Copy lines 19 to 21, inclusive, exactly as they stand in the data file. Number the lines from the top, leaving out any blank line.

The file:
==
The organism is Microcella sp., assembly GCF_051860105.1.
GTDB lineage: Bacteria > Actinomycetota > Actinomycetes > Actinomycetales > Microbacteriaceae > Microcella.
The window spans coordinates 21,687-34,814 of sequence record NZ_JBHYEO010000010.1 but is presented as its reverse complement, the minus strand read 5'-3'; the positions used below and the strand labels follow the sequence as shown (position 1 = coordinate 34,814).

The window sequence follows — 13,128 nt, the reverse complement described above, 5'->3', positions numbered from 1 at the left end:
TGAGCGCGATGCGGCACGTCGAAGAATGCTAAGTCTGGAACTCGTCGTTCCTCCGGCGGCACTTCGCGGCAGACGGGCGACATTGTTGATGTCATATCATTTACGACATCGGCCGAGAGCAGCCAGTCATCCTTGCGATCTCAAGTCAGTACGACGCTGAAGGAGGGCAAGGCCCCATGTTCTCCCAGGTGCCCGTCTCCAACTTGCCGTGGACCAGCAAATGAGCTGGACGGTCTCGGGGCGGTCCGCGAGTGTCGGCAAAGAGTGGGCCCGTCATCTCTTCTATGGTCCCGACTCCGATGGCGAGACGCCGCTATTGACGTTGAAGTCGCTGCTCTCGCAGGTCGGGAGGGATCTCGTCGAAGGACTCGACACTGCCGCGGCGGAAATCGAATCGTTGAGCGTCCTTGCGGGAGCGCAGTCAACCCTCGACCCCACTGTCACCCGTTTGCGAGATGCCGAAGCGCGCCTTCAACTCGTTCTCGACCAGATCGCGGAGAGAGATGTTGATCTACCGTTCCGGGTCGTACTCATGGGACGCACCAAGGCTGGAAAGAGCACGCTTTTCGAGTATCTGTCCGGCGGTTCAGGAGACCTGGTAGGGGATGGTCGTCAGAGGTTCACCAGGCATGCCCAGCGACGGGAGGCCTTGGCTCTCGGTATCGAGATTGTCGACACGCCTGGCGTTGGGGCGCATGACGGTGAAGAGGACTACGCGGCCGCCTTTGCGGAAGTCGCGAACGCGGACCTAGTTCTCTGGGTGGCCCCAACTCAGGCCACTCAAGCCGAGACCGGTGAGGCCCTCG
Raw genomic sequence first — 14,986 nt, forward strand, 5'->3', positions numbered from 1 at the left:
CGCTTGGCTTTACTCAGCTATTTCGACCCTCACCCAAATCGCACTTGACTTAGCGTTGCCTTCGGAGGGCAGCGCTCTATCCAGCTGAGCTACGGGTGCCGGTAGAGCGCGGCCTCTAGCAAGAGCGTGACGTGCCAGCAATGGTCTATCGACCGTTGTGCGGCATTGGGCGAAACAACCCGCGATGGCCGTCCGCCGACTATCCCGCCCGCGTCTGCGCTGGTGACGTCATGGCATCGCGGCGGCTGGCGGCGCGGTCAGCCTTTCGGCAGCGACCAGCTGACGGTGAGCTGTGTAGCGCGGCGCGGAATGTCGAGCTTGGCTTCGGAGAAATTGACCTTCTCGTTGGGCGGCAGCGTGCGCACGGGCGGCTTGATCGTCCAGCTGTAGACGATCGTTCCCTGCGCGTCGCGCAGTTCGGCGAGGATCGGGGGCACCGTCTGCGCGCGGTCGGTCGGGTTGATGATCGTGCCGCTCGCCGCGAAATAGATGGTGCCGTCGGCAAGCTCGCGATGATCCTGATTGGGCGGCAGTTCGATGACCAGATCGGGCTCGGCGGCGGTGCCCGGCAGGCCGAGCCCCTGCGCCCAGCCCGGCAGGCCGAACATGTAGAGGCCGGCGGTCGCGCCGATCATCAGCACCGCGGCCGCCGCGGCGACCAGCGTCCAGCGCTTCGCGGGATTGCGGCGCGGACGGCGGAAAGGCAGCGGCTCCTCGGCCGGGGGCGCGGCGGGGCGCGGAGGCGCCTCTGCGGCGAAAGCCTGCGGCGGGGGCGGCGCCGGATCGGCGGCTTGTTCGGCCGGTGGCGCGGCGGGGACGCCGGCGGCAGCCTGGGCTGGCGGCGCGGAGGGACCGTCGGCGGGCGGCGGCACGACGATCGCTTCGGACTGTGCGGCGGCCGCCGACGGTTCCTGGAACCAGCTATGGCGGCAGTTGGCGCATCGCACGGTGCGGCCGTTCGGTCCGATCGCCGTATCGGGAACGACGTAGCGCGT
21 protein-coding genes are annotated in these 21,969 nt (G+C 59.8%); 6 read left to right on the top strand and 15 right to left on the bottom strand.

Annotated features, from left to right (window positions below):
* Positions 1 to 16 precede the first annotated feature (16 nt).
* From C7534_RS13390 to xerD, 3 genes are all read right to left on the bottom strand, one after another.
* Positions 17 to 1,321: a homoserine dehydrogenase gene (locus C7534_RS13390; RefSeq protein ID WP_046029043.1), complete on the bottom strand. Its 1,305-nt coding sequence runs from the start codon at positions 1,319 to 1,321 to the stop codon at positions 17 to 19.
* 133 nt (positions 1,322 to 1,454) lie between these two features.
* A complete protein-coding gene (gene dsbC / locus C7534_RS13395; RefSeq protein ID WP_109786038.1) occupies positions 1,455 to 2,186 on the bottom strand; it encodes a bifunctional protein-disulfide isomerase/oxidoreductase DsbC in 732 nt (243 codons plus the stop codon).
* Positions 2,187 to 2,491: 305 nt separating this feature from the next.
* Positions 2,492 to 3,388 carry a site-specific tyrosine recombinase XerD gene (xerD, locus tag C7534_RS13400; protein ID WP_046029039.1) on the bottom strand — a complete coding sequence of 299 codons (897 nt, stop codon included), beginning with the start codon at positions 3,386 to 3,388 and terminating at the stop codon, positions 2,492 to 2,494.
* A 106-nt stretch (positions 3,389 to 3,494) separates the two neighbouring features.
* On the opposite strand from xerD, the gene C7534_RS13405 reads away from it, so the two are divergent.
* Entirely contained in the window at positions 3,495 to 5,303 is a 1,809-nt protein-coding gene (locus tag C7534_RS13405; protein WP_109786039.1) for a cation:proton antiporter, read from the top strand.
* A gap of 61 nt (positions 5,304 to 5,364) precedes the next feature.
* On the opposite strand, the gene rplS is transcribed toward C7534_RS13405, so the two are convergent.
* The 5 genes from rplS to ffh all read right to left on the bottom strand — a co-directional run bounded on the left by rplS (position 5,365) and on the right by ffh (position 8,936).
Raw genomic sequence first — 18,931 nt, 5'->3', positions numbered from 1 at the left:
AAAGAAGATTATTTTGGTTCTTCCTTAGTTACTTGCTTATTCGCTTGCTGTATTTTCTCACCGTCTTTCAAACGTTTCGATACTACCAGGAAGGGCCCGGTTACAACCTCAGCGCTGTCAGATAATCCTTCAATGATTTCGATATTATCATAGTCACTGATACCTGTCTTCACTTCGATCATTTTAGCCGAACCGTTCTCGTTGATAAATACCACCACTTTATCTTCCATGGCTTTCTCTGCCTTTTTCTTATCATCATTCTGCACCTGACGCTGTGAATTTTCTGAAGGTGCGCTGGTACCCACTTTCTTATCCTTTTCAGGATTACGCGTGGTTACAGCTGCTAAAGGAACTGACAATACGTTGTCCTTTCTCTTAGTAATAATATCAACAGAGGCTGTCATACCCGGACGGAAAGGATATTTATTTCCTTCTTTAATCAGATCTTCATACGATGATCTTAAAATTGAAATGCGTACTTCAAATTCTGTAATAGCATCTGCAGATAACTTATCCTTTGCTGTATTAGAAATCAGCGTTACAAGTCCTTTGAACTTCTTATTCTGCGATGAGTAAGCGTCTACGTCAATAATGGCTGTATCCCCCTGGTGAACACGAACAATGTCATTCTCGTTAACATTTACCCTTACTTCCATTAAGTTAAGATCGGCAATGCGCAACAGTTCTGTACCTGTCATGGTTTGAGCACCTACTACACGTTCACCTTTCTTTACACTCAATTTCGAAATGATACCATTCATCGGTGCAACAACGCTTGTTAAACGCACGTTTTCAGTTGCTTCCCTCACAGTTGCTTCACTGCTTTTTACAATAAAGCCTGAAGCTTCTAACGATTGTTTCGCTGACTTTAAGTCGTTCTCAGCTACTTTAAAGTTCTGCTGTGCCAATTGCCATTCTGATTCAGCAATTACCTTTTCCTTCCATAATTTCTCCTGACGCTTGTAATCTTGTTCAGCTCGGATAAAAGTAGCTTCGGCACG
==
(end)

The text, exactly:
* Entirely contained in the window at positions 3,495 to 5,303 is a 1,809-nt protein-coding gene (locus tag C7534_RS13405; protein WP_109786039.1) for a cation:proton antiporter, read from the top strand.
* A gap of 61 nt (positions 5,304 to 5,364) precedes the next feature.
* On the opposite strand, the gene rplS is transcribed toward C7534_RS13405, so the two are convergent.